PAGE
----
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M31-09

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If \(\frac{3^4}{2^3*5^6}\) is expressed as a terminating decimal, how many nonzero digits will the decimal have?

A. One
B. Two
C. Three
D. Four
E. Six
[Reveal] Spoiler: OA

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Official Solution:

If \(\frac{3^4}{2^3*5^6}\) is expressed as a terminating decimal, how many nonzero digits will the decimal have?

A. One
B. Two
C. Three
D. Four
E. Six


Multiply \(\frac{3^4}{2^3*5^6}\) by \(\frac{2^3}{2^3}\):
\(\frac{3^4}{2^3*5^6}*\frac{2^3}{2^3}=\frac{3^4*2^3}{2^6*5^6}=\frac{81*8}{10^6}=\frac{648}{10^6}=0.000648\).

Answer: C
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Re: M31-09 [#permalink]

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New post 11 Jan 2016, 13:39
In order to have a terminating decimal, you need a power of ten on the bottom.

I re-wrote original equation as:

3^4/(10^3)*5^3

(3^4)*(10^-3) / 5^3

.081/125

And then you don't even need to finish the long division to see that there will be three zeros.

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Re: M31-09 [#permalink]

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New post 25 Feb 2017, 12:37
DJ1986 wrote:
In order to have a terminating decimal, you need a power of ten on the bottom.

I re-wrote original equation as:

3^4/(10^3)*5^3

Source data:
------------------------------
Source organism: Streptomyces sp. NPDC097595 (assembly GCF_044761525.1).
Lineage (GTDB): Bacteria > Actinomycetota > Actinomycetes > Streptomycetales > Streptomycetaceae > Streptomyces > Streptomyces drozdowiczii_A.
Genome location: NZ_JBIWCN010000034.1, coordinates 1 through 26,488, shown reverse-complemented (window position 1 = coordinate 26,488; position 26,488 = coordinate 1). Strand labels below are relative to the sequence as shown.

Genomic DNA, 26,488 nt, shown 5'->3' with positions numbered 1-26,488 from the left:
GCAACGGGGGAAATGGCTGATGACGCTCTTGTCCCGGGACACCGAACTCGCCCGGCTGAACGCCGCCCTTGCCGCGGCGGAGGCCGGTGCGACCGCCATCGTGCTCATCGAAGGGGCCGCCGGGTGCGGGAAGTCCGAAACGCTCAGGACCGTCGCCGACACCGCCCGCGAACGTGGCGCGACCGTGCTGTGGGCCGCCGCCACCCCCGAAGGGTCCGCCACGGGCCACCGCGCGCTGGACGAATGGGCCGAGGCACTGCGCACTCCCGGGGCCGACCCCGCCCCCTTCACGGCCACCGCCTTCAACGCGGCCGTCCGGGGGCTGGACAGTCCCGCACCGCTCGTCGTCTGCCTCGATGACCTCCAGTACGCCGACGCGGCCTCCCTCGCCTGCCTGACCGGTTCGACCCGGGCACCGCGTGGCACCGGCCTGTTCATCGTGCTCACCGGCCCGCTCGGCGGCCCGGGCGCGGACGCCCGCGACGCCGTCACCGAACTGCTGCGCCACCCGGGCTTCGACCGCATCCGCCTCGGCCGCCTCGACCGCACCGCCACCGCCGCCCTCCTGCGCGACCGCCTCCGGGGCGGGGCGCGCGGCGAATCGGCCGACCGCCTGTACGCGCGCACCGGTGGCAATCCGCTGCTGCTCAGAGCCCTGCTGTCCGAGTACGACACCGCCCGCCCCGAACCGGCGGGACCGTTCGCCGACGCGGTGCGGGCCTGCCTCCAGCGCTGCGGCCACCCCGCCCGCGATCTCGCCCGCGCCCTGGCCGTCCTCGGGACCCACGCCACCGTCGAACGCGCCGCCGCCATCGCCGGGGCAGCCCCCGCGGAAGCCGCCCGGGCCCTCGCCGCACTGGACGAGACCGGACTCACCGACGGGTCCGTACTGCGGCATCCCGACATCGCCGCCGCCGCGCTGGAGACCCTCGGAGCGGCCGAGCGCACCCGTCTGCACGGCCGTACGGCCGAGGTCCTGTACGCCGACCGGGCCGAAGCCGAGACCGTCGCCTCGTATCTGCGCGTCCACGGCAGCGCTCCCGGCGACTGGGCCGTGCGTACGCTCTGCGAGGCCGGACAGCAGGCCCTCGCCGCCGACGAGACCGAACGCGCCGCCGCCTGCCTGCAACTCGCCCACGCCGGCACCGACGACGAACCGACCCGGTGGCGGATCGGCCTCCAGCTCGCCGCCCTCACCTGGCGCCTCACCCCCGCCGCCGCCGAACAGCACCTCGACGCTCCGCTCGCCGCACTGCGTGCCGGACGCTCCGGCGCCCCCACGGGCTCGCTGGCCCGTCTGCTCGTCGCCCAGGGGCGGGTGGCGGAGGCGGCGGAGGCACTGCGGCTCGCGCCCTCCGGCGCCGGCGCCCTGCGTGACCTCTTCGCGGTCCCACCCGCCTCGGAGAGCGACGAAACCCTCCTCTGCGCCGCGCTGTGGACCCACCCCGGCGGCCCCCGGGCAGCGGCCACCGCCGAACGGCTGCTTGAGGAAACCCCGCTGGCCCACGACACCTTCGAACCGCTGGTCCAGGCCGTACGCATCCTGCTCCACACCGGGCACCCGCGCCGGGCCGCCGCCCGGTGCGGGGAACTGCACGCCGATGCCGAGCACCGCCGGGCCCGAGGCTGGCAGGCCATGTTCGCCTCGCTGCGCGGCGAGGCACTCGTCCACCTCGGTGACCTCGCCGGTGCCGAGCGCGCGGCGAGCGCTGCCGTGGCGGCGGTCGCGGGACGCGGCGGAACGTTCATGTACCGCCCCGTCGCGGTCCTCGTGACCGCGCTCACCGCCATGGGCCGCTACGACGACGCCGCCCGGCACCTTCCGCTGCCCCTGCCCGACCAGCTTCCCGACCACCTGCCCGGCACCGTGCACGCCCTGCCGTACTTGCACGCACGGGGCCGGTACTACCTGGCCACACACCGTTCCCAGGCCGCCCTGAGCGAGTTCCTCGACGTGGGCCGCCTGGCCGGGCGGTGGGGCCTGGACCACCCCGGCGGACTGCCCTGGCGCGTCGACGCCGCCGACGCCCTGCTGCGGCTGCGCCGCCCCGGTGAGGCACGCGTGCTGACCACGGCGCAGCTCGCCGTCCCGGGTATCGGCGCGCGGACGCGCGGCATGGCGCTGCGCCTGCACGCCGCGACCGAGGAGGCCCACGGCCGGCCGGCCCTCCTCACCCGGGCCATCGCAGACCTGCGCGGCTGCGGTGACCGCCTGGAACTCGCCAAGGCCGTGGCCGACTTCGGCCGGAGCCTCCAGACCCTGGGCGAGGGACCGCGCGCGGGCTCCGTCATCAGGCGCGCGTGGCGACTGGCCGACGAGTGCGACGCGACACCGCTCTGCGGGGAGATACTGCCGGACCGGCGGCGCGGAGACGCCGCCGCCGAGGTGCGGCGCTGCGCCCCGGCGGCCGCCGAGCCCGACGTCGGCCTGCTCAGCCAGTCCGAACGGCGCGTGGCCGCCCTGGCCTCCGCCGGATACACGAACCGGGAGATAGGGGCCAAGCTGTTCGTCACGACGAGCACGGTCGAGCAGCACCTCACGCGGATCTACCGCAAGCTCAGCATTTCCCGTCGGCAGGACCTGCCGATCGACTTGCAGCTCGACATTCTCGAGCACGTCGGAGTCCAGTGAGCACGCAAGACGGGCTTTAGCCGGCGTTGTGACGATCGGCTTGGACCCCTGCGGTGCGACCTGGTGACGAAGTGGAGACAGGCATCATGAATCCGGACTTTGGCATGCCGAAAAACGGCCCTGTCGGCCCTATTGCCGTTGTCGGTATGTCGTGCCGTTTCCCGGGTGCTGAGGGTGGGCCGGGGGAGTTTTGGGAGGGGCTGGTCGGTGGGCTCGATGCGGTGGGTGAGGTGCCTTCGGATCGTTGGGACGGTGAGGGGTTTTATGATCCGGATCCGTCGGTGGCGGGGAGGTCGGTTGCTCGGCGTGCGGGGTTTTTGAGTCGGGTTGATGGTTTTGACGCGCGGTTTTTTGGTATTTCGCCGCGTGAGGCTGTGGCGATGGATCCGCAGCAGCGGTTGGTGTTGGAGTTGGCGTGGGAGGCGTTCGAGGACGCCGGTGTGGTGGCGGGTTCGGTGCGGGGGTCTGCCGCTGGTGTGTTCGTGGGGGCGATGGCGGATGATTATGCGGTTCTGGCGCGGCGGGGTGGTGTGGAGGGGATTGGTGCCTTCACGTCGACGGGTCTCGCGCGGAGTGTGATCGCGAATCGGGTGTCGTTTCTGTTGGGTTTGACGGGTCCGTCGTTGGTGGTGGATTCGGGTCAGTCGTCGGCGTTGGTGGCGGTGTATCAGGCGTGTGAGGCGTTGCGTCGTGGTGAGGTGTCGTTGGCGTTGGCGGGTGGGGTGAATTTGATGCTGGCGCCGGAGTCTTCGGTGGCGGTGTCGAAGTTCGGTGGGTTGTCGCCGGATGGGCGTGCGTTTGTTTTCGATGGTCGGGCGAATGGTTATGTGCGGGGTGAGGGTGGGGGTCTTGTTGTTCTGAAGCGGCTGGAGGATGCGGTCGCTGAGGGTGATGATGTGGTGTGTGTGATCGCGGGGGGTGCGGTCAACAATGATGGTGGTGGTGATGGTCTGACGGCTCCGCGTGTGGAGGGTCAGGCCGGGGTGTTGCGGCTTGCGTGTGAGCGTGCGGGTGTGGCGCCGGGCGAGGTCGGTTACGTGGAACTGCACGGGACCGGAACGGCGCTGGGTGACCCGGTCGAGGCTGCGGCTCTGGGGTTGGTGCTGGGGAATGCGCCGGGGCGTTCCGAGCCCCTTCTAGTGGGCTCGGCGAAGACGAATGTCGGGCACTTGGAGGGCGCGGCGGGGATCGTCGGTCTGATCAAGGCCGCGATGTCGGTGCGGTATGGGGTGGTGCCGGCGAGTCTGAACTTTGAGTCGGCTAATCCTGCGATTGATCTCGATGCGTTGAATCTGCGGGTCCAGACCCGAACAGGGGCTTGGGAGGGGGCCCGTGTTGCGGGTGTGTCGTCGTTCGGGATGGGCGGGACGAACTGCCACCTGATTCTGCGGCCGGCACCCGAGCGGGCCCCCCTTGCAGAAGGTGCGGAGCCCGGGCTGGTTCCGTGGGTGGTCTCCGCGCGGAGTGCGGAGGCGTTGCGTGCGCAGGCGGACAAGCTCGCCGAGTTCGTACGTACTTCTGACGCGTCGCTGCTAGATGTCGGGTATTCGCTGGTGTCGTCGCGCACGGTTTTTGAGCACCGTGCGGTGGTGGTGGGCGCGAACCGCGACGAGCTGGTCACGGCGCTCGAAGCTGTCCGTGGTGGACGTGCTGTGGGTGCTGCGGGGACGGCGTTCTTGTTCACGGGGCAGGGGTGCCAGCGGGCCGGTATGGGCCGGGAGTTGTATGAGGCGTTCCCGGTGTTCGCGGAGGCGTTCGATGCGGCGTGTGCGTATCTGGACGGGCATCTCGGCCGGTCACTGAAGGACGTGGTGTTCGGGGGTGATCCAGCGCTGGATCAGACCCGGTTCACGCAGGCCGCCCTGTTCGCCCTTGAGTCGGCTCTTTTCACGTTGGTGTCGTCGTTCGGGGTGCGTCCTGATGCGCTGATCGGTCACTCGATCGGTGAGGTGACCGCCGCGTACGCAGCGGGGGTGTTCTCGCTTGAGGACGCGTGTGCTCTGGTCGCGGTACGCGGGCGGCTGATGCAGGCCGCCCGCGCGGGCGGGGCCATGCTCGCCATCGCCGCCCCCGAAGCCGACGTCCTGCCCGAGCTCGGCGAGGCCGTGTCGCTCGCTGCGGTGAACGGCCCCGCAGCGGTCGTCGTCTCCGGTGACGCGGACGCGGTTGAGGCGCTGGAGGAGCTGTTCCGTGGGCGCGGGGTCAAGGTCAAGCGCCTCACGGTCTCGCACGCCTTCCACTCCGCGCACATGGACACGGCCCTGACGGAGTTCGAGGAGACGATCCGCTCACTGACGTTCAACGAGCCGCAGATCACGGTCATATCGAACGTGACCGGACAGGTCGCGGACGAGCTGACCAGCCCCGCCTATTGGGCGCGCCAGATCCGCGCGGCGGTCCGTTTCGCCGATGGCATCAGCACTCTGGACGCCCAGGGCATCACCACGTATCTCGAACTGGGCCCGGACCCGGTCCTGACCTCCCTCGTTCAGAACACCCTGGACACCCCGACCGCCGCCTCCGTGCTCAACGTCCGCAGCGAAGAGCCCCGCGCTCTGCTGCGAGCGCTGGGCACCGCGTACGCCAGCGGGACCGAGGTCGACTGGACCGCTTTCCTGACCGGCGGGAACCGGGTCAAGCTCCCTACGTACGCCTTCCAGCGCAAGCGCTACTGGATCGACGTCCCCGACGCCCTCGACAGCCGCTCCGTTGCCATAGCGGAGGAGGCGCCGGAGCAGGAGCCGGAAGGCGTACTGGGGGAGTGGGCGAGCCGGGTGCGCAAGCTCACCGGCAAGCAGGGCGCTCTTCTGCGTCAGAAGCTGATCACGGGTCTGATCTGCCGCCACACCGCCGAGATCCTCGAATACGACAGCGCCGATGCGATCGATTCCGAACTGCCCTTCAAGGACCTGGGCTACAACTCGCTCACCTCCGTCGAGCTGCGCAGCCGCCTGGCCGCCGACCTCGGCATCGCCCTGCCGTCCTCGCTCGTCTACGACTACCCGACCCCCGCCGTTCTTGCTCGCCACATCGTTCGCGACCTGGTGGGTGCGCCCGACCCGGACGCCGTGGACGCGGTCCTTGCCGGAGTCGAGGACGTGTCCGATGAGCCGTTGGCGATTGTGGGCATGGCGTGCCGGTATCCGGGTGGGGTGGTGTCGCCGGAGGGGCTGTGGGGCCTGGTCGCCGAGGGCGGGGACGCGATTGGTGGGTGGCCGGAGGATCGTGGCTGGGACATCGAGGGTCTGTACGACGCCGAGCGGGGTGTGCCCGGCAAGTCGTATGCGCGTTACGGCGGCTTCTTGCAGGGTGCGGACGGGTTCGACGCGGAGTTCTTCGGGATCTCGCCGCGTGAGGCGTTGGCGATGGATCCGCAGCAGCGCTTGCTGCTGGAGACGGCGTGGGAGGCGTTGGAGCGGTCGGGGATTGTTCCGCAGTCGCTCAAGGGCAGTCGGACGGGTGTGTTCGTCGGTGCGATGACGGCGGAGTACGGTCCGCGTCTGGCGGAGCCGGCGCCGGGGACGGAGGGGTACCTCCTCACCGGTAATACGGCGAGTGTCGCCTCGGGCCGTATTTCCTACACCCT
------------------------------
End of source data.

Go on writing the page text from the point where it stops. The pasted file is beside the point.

(3^4)*(10^-3) / 5^3

.081/125

And then you don't even need to finish the long division to see that there will be three zeros.


You don't need a power of ten on the bottom. It has to be a power of 2, 5, or both.

E.g
1/2 = .5, which terminates
1/5 = .2, which terminates
1/20 = .1, which terminates

Anything other than a power of 2, 5, or a a combination of those two powers will not terminate. E.g. 1/3, 1/6, 1/7, 1/9, etc.

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Re: M31-09 [#permalink]

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New post 26 Oct 2017, 14:42
DJ1986 wrote:
In order to have a terminating decimal, you need a power of ten on the bottom.

I re-wrote original equation as:

3^4/(10^3)*5^3

(3^4)*(10^-3) / 5^3

.081/125

And then you don't even need to finish the long division to see that there will be three zeros.


Question asks for the number of non-zeros. Brunels explanation is the easiest way to sort this and make it "visual", unless I'm missing something in your explanation?

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Re: M31-09   [#permalink] 26 Oct 2017, 14:42
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